Google Analytics - Privacy Issues

Privacy Issues

This section requires expansion.

Due to its ubiquity, Google Analytics raises some privacy concerns. Whenever someone visits a website that uses Google Analytics, if Javascript is enabled in the browser then Google tracks that visit via the user's IP address in order to determine the user's approximate geographic location. (To meet German legal requirements, Google Analytics can anonymize the IP address.)

The opt-in Google Account privacy policy is quite different from the Google privacy policies as applied to Google AdWords, or the terms of service for users of Google Analytics—which forbid the storing of PII (Personally-Identifiable Information).

If a website visitor uses a Google Account as ID when entering a comment or uploading to a Google property such as Blogger or YouTube, then Google receives sufficient information to identify the user and thus associate the details of the website visit with that user. Google has announced an updated privacy policy which will allow Google to specifically identify and track users of any website that uses a Google Account, if that user is also a user of any other Google product (Gmail, Picasa, YouTube, BlogSpot,etc.) to which the same privacy policy applies. Much of this Google Account profile information is optional and private (viewable only by Google) by default, and the user may update or remove it. But, as described above, it is against Google's privacy policies and the Google Analytics Terms of Service to store personally-identifiable information without a user's consent.

Google has also released a browser plugin that turns off data about a page visit being sent to Google. Since this plug-in is produced and distributed by Google itself, it has met much discussion and criticism. Furthermore, the realisation of Google scripts tracking user behaviours has spawned the production of multiple, often open-source, browser plug-ins to reject tracking cookies. These plug-ins offer the user a choice, whether to allow Google Analytics (for example) to track his/her activities. However, partially because of new European privacy laws, most modern browsers allow users to reject tracking cookies, though Flash cookies can be a separate problem again.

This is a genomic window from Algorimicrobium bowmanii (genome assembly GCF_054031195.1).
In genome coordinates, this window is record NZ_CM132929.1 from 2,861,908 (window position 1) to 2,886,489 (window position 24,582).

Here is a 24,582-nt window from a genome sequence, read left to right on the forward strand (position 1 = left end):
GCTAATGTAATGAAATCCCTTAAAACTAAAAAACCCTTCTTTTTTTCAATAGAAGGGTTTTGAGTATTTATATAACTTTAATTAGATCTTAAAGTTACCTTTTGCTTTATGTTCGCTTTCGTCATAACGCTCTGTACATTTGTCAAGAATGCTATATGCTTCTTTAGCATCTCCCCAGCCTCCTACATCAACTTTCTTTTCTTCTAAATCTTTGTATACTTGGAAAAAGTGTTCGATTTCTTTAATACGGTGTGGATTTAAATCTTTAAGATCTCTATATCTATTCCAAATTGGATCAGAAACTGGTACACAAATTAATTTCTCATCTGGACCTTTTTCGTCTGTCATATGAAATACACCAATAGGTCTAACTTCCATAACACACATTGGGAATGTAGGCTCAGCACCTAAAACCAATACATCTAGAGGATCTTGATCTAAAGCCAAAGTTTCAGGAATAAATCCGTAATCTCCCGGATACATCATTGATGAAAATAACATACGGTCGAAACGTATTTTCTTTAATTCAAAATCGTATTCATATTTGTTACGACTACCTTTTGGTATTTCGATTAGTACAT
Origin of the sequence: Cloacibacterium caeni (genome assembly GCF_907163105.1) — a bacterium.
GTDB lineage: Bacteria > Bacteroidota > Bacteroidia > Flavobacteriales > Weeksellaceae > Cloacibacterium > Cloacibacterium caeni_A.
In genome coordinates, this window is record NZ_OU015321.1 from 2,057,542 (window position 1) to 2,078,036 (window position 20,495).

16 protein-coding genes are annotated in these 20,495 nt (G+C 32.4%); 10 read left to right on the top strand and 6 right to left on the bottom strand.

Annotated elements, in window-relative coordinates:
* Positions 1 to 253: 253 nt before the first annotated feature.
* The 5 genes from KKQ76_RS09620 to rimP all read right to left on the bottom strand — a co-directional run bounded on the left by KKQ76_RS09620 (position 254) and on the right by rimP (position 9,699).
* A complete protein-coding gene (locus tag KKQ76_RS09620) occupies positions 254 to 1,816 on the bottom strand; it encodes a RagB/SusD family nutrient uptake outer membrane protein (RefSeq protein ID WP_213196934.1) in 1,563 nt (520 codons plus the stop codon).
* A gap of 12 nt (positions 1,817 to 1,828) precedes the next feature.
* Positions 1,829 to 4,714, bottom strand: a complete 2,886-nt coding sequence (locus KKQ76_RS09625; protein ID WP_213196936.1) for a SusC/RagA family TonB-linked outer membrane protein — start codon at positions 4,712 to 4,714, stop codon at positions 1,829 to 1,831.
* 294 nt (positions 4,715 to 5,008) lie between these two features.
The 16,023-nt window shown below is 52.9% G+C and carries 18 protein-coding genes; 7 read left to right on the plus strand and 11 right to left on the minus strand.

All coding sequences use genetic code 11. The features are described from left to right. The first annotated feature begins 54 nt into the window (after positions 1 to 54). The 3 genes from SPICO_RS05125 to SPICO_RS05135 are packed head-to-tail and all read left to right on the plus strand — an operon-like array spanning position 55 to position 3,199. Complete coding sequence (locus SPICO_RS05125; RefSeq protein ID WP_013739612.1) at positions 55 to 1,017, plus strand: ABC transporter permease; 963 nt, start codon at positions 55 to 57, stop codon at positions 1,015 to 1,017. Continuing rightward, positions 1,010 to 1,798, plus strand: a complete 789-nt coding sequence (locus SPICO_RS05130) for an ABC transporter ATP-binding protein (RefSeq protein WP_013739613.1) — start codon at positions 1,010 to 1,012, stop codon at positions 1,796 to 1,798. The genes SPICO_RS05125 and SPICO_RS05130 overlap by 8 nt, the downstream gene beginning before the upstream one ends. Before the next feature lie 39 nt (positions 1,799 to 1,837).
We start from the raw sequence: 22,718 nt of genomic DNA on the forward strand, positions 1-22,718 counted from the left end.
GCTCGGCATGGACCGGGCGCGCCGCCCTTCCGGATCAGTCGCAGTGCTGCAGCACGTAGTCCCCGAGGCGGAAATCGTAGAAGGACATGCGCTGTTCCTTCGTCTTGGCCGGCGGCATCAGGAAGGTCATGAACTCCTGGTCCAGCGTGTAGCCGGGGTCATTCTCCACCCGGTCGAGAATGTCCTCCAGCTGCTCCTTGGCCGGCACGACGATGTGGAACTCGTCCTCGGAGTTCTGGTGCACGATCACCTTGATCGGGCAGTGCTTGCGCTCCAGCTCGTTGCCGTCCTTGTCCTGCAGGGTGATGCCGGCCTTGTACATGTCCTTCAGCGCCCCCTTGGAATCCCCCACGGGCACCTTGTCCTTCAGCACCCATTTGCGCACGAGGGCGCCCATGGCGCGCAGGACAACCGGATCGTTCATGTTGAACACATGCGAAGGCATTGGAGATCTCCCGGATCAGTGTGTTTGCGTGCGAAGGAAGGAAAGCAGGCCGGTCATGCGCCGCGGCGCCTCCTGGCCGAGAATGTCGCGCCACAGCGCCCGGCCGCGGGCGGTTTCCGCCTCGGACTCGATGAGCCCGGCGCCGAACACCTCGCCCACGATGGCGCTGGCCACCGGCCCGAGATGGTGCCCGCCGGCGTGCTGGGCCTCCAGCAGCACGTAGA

It has been anecdotally reported that behind proxy servers and multiple firewalls that errors can occur changing time stamps and registering invalid searches.

Webmasters who seek to mitigate Google Analytics specific privacy issues can employ a number of alternatives having their backends hosted on their own machines. Until its discontinuation, an example of such a product was Urchin WebAnalytics Software from Google itself.

Read more about this topic:  Google Analytics

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